Monday, November 15, 2010


One week later we were locked and loaded for another big event: the Western Fiber Festival, held annually in Torrance by what was formerly SCHG. What fun! And this time it was just a one-day event, so we could leave the mighty Mouse at home with our farm feeder. It was dark when we left - 4 something, by the "new" time - but the skies lightened by the time we arrived, revealing strange cloud formations over Long Beach.

As we got closer we decided that it was a phenomenon due to the still weather; lack of wind allowed heated air from the refineries to travel straight up, like chmneys or tornado's tails. Interesting to watch, to the point that we had to turn off our book on CD - Malcom Gladwell's What the Dog Saw. And that book is hard to turn down.

WeFF is a feast for the eyes, a bonanza for the buyer, and our happiest day of the year. We earned more in one day (10 to 4) than we did in FIVE tortuous days (and one evening) at Convergence.

Plus we had great fun, the people (both public and organizers) were wonderful, and ... AND... they served us coffee and donuts while we set up and gave us little sandwiches, soda and chips for lunch!


How many posts have I begun with that exhausted "gasperation"? Or maybe it just seems like a lot, because that is the mantra that assails my mind the minute I find time to sit down for an update. Nevertheless, whew is a pretty good descriptor for the last month.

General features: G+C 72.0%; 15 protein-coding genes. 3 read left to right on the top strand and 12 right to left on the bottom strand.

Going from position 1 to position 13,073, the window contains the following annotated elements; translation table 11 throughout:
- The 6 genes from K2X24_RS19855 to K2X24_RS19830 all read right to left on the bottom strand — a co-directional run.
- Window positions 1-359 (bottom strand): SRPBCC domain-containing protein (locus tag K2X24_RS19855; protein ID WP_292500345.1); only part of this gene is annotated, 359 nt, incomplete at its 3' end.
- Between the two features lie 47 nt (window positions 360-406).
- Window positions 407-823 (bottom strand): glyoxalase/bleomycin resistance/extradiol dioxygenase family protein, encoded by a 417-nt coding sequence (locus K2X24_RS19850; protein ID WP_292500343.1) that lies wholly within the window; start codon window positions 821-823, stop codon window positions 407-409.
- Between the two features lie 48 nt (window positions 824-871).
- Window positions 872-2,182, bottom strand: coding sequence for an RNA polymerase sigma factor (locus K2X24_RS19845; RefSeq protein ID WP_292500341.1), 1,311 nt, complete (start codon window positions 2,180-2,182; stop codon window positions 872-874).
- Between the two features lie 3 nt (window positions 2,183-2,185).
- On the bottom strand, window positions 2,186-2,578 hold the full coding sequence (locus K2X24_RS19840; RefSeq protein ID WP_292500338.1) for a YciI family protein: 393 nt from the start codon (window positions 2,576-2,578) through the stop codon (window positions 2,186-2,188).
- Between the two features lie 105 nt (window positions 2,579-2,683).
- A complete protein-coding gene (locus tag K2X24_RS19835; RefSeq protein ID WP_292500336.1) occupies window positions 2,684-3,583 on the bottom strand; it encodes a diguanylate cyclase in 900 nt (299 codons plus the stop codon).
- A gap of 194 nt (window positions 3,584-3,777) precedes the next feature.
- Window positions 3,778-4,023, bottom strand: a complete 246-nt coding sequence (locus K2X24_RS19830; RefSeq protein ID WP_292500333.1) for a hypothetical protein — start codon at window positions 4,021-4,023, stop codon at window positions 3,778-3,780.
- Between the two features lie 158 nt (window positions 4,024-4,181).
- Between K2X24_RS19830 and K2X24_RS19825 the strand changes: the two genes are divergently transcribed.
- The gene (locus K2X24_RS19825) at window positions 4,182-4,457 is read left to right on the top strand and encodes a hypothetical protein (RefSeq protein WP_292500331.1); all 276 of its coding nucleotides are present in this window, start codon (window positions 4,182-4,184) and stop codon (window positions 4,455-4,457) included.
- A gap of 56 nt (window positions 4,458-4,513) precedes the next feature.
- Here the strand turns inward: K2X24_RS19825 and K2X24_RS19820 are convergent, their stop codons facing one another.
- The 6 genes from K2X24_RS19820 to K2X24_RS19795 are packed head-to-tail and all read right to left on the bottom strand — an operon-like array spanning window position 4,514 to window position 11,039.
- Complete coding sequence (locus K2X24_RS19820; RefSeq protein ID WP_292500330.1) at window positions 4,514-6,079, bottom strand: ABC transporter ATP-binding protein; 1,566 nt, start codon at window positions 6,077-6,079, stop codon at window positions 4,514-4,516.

We prepped and packed for a weekend at the SWFF (Southwest Fiber Festival) in Amado, AZ, one of my favorite areas to visit. Only this year (the festival's third) we were vendors instead of visitors, a whole new ballgame!

We made the trip (trailer and the ever-present Mouse in tow) in good time, but it was a no-frills trip because ML had to work the next week. We spent two nights at the Amado Territory Inn, two days traveling, and one day selling.

Traveling the stretch of I-10 just west of Tucson was a humbling and numbing experience. I have been coddling and nursing along a small hand full of natural colored cotton plants, painstakingly grown from seed (another post, for sure!) and here we were, driving past miles and miles and MILES of cotton. We passed endless acres of fields with fat green plants sporting tiny white bolls, monstrous mega-machines harvesting row after row, hundreds additional acres of skeletonized plants with more cotton left hanging on the bare limbs than I can ever hope to grow, enormous gray tarps staked over mounds of compacted cotton the size of my house, and drifts of white cotton waste covering fences, weeds, and filling the roadside ditches. Wow.

We had a double booth space because I was teaching some classes, so we had plenty of room to spread out.

Midway through the afternoon, winds gusted and blew my shelf of roving over -- fortunately NOT during class!

True to course, Mouse was an excellent trooper, spending nights quietly sleeping in his dog kennel in the back of the car and days in his pen behind our booth. He had his own shady tree and a bevy of admirers.

Feeding him was a bit of a challenge, since he is still on the bottle (one that prophetically says "The one and only...") and refuses cold milk, but we carried a thermos which helped.

Mouse supervised loading and unloading,

took the thousand mile trip in stride,

Small traveler, big desert.

and came home to appreciate all the comforts of home and hearth.

Especially hearth.